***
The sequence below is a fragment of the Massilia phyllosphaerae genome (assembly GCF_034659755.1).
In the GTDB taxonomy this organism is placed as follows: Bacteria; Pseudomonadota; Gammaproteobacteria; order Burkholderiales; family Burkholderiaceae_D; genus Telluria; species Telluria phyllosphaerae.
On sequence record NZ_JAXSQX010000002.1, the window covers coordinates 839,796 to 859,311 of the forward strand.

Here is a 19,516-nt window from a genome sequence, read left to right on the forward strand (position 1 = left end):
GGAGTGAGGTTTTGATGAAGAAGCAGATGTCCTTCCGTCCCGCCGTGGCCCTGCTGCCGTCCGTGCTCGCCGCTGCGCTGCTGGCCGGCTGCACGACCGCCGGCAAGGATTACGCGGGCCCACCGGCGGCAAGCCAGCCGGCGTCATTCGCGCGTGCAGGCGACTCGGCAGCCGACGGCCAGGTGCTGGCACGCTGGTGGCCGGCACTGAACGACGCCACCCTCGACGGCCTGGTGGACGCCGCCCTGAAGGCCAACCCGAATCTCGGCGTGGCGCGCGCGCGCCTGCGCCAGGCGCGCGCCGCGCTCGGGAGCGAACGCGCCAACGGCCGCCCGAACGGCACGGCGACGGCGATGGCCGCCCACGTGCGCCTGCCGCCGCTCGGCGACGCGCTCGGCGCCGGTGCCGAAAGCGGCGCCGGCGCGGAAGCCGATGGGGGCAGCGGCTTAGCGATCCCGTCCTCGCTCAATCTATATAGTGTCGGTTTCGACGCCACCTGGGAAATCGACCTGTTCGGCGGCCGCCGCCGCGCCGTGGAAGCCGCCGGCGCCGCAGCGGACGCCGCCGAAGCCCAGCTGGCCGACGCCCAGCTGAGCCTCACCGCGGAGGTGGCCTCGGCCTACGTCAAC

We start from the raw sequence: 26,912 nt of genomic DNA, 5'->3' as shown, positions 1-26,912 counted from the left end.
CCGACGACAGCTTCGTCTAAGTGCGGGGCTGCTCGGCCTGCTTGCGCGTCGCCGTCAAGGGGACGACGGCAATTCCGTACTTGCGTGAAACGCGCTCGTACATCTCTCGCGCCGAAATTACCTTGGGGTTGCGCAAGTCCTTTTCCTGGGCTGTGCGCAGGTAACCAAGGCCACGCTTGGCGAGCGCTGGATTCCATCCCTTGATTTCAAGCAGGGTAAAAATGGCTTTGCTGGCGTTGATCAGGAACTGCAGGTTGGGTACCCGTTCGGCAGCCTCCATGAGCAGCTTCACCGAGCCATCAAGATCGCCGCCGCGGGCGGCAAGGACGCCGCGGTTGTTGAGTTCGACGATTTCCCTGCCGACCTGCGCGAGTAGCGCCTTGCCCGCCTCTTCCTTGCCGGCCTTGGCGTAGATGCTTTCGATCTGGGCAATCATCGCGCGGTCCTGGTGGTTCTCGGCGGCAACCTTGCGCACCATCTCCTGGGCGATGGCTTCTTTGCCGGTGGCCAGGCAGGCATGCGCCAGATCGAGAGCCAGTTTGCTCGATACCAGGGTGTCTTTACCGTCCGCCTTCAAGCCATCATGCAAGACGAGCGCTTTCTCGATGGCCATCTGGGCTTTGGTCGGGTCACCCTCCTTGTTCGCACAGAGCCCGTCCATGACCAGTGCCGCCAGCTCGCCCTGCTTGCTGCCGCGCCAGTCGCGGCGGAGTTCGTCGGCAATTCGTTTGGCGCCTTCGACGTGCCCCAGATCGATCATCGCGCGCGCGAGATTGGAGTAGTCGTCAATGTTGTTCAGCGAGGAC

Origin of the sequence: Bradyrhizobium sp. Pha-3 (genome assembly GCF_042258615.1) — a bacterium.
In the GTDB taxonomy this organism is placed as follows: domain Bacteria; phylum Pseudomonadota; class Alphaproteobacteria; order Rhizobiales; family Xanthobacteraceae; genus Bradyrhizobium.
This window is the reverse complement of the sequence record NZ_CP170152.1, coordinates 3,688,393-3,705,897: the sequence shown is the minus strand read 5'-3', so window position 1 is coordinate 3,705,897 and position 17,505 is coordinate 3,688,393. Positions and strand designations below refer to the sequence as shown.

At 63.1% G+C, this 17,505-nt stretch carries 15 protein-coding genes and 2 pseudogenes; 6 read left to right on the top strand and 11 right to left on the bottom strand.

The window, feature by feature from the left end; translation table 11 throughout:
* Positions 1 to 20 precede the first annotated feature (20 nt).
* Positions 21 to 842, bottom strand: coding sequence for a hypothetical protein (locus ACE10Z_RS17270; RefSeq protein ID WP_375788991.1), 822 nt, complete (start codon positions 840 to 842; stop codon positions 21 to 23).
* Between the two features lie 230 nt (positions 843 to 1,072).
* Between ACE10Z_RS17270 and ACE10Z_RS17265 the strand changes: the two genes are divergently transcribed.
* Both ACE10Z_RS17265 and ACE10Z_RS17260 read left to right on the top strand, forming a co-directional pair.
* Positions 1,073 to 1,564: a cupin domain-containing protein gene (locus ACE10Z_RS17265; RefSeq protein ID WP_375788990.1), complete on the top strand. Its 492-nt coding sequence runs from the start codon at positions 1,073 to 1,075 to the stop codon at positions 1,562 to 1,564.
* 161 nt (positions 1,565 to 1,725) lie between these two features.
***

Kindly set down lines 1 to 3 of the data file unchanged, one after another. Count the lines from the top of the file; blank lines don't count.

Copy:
The sequence below is a fragment of the Massilia phyllosphaerae genome (assembly GCF_034659755.1).
In the GTDB taxonomy this organism is placed as follows: Bacteria; Pseudomonadota; Gammaproteobacteria; order Burkholderiales; family Burkholderiaceae_D; genus Telluria; species Telluria phyllosphaerae.
On sequence record NZ_JAXSQX010000002.1, the window covers coordinates 839,796 to 859,311 of the forward strand.